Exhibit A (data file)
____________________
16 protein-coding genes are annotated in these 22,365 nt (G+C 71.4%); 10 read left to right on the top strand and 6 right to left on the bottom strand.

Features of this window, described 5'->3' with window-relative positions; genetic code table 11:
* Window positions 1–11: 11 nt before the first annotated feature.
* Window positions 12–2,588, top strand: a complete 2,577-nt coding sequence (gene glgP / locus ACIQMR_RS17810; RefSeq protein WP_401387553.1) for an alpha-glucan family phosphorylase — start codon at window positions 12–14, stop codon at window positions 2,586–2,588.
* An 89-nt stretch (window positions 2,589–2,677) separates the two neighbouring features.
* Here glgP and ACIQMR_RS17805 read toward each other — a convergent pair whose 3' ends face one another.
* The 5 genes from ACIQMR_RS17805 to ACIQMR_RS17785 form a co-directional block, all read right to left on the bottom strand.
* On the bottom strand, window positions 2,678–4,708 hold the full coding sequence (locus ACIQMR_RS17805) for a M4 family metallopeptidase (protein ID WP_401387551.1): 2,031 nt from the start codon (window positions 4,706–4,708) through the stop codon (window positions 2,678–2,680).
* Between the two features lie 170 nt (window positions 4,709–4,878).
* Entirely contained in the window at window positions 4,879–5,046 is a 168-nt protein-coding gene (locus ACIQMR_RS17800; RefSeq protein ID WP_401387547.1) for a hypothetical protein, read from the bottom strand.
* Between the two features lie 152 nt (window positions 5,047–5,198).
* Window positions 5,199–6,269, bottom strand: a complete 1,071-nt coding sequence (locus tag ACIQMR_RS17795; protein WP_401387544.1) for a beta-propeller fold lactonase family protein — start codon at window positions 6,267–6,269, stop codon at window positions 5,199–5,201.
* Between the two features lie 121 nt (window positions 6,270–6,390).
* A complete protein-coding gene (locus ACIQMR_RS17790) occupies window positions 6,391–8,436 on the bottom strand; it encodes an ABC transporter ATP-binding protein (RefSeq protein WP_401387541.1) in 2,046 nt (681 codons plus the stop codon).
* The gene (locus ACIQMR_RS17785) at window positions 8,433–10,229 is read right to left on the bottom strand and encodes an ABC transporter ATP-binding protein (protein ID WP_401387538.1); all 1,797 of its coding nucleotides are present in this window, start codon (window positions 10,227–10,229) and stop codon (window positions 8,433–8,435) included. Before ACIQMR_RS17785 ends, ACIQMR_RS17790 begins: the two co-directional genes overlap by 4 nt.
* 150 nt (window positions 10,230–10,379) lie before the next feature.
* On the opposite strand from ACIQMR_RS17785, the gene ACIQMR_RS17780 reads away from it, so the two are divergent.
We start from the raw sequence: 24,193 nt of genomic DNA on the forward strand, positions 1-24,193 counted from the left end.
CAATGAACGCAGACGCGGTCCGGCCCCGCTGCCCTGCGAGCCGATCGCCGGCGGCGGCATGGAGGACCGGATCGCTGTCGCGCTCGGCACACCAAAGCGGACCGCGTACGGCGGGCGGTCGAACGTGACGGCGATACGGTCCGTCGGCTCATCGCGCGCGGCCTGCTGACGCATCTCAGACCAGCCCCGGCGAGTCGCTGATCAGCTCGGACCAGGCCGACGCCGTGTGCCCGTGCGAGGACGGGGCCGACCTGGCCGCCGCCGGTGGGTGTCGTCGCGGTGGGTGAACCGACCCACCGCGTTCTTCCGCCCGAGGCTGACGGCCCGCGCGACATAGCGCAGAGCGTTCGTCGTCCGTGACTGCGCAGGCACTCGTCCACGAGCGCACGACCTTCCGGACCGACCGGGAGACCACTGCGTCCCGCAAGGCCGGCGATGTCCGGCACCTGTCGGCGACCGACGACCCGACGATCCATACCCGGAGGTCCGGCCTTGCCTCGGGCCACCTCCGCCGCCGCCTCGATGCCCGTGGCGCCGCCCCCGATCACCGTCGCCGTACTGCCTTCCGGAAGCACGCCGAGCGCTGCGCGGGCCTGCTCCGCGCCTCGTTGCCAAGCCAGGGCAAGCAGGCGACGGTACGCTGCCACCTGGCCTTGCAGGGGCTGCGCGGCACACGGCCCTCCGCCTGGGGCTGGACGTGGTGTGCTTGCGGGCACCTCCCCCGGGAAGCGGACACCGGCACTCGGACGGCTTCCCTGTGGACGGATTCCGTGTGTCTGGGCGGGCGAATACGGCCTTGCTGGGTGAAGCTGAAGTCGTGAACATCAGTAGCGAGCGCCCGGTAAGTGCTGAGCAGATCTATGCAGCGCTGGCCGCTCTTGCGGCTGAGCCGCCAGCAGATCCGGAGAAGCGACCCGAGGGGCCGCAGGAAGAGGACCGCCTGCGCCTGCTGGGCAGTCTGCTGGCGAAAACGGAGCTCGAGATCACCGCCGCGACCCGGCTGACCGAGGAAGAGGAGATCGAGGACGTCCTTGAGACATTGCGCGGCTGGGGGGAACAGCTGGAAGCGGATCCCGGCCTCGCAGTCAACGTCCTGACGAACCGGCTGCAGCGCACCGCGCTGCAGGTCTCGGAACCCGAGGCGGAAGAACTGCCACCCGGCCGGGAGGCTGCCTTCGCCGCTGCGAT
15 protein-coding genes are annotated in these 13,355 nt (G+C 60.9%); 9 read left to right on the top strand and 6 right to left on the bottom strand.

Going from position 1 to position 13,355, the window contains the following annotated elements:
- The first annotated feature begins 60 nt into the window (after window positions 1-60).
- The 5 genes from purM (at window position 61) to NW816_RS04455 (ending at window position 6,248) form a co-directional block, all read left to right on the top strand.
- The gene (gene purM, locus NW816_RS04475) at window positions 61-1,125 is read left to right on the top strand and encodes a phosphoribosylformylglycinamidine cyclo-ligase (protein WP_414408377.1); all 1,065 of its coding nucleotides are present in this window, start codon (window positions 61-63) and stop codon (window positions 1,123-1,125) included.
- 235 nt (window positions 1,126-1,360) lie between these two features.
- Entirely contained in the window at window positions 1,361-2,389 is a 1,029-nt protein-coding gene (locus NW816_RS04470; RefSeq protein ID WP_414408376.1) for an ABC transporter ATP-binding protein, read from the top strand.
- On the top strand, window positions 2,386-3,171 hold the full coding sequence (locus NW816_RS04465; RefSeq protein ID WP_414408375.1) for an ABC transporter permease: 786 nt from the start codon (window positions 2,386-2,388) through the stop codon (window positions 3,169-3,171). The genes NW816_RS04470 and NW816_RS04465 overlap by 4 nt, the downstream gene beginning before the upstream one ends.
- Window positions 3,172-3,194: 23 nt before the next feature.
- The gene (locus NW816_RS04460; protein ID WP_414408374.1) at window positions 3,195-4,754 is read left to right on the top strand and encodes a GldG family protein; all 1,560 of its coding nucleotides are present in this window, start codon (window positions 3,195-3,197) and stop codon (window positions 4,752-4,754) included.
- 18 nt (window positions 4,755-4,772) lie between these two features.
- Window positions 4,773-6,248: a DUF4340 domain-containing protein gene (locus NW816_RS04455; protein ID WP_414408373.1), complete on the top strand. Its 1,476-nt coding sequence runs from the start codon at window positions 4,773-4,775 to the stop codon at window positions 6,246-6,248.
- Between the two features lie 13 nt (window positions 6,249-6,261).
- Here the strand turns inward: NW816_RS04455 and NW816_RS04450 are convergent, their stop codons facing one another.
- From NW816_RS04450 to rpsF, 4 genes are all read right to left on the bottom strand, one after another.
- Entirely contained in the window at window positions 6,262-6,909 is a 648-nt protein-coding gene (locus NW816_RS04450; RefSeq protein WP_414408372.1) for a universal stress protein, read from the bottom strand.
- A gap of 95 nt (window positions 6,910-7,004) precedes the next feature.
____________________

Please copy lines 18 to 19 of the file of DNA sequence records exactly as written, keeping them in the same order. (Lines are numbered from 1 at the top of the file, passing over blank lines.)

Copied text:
We start from the raw sequence: 24,193 nt of genomic DNA on the forward strand, positions 1-24,193 counted from the left end.
CAATGAACGCAGACGCGGTCCGGCCCCGCTGCCCTGCGAGCCGATCGCCGGCGGCGGCATGGAGGACCGGATCGCTGTCGCGCTCGGCACACCAAAGCGGACCGCGTACGGCGGGCGGTCGAACGTGACGGCGATACGGTCCGTCGGCTCATCGCGCGCGGCCTGCTGACGCATCTCAGACCAGCCCCGGCGAGTCGCTGATCAGCTCGGACCAGGCCGACGCCGTGTGCCCGTGCGAGGACGGGGCCGACCTGGCCGCCGCCGGTGGGTGTCGTCGCGGTGGGTGAACCGACCCACCGCGTTCTTCCGCCCGAGGCTGACGGCCCGCGCGACATAGCGCAGAGCGTTCGTCGTCCGTGACTGCGCAGGCACTCGTCCACGAGCGCACGACCTTCCGGACCGACCGGGAGACCACTGCGTCCCGCAAGGCCGGCGATGTCCGGCACCTGTCGGCGACCGACGACCCGACGATCCATACCCGGAGGTCCGGCCTTGCCTCGGGCCACCTCCGCCGCCGCCTCGATGCCCGTGGCGCCGCCCCCGATCACCGTCGCCGTACTGCCTTCCGGAAGCACGCCGAGCGCTGCGCGGGCCTGCTCCGCGCCTCGTTGCCAAGCCAGGGCAAGCAGGCGACGGTACGCTGCCACCTGGCCTTGCAGGGGCTGCGCGGCACACGGCCCTCCGCCTGGGGCTGGACGTGGTGTGCTTGCGGGCACCTCCCCCGGGAAGCGGACACCGGCACTCGGACGGCTTCCCTGTGGACGGATTCCGTGTGTCTGGGCGGGCGAATACGGCCTTGCTGGGTGAAGCTGAAGTCGTGAACATCAGTAGCGAGCGCCCGGTAAGTGCTGAGCAGATCTATGCAGCGCTGGCCGCTCTTGCGGCTGAGCCGCCAGCAGATCCGGAGAAGCGACCCGAGGGGCCGCAGGAAGAGGACCGCCTGCGCCTGCTGGGCAGTCTGCTGGCGAAAACGGAGCTCGAGATCACCGCCGCGACCCGGCTGACCGAGGAAGAGGAGATCGAGGACGTCCTTGAGACATTGCGCGGCTGGGGGGAACAGCTGGAAGCGGATCCCGGCCTCGCAGTCAACGTCCTGACGAACCGGCTGCAGCGCACCGCGCTGCAGGTCTCGGAACCCGAGGCGGAAGAACTGCCACCCGGCCGGGAGGCTGCCTTCGCCGCTGCGAT